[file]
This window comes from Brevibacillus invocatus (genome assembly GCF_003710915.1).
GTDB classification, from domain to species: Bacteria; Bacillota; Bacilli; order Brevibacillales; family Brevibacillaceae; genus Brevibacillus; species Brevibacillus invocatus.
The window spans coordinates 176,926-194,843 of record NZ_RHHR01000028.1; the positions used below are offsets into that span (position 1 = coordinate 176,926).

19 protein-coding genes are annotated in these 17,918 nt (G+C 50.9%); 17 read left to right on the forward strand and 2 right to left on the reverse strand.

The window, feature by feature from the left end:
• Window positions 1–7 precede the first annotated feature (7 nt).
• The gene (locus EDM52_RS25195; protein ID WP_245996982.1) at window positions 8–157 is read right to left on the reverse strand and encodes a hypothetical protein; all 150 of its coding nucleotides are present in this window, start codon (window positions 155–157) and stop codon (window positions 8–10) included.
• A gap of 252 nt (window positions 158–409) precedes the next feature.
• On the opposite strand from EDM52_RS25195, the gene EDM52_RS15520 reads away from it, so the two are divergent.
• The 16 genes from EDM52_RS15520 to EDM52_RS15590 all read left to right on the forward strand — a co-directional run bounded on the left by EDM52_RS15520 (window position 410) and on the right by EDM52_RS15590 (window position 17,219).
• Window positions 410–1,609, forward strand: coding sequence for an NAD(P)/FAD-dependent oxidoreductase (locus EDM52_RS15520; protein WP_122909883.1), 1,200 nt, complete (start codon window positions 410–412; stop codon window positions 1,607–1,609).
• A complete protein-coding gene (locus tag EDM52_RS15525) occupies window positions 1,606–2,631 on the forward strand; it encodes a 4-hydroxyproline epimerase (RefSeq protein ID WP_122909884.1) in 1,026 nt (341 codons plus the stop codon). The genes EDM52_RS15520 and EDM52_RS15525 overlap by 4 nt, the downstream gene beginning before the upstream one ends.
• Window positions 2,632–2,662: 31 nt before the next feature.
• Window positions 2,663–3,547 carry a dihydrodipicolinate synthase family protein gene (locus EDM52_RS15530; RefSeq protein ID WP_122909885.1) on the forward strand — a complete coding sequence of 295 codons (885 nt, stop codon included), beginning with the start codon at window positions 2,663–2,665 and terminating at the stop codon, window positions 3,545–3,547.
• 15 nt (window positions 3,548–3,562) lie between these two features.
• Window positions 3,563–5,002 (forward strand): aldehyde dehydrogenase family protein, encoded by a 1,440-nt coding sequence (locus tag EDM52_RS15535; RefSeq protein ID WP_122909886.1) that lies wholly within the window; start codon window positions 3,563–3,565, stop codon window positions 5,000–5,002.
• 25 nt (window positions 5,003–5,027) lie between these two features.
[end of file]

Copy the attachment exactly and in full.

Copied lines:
This window comes from Brevibacillus invocatus (genome assembly GCF_003710915.1).
GTDB classification, from domain to species: Bacteria; Bacillota; Bacilli; order Brevibacillales; family Brevibacillaceae; genus Brevibacillus; species Brevibacillus invocatus.
The window spans coordinates 176,926-194,843 of record NZ_RHHR01000028.1; the positions used below are offsets into that span (position 1 = coordinate 176,926).

19 protein-coding genes are annotated in these 17,918 nt (G+C 50.9%); 17 read left to right on the forward strand and 2 right to left on the reverse strand.

The window, feature by feature from the left end:
• Window positions 1–7 precede the first annotated feature (7 nt).
• The gene (locus EDM52_RS25195; protein ID WP_245996982.1) at window positions 8–157 is read right to left on the reverse strand and encodes a hypothetical protein; all 150 of its coding nucleotides are present in this window, start codon (window positions 155–157) and stop codon (window positions 8–10) included.
• A gap of 252 nt (window positions 158–409) precedes the next feature.
• On the opposite strand from EDM52_RS25195, the gene EDM52_RS15520 reads away from it, so the two are divergent.
• The 16 genes from EDM52_RS15520 to EDM52_RS15590 all read left to right on the forward strand — a co-directional run bounded on the left by EDM52_RS15520 (window position 410) and on the right by EDM52_RS15590 (window position 17,219).
• Window positions 410–1,609, forward strand: coding sequence for an NAD(P)/FAD-dependent oxidoreductase (locus EDM52_RS15520; protein WP_122909883.1), 1,200 nt, complete (start codon window positions 410–412; stop codon window positions 1,607–1,609).
• A complete protein-coding gene (locus tag EDM52_RS15525) occupies window positions 1,606–2,631 on the forward strand; it encodes a 4-hydroxyproline epimerase (RefSeq protein ID WP_122909884.1) in 1,026 nt (341 codons plus the stop codon). The genes EDM52_RS15520 and EDM52_RS15525 overlap by 4 nt, the downstream gene beginning before the upstream one ends.
• Window positions 2,632–2,662: 31 nt before the next feature.
• Window positions 2,663–3,547 carry a dihydrodipicolinate synthase family protein gene (locus EDM52_RS15530; RefSeq protein ID WP_122909885.1) on the forward strand — a complete coding sequence of 295 codons (885 nt, stop codon included), beginning with the start codon at window positions 2,663–2,665 and terminating at the stop codon, window positions 3,545–3,547.
• 15 nt (window positions 3,548–3,562) lie between these two features.
• Window positions 3,563–5,002 (forward strand): aldehyde dehydrogenase family protein, encoded by a 1,440-nt coding sequence (locus tag EDM52_RS15535; RefSeq protein ID WP_122909886.1) that lies wholly within the window; start codon window positions 3,563–3,565, stop codon window positions 5,000–5,002.
• 25 nt (window positions 5,003–5,027) lie between these two features.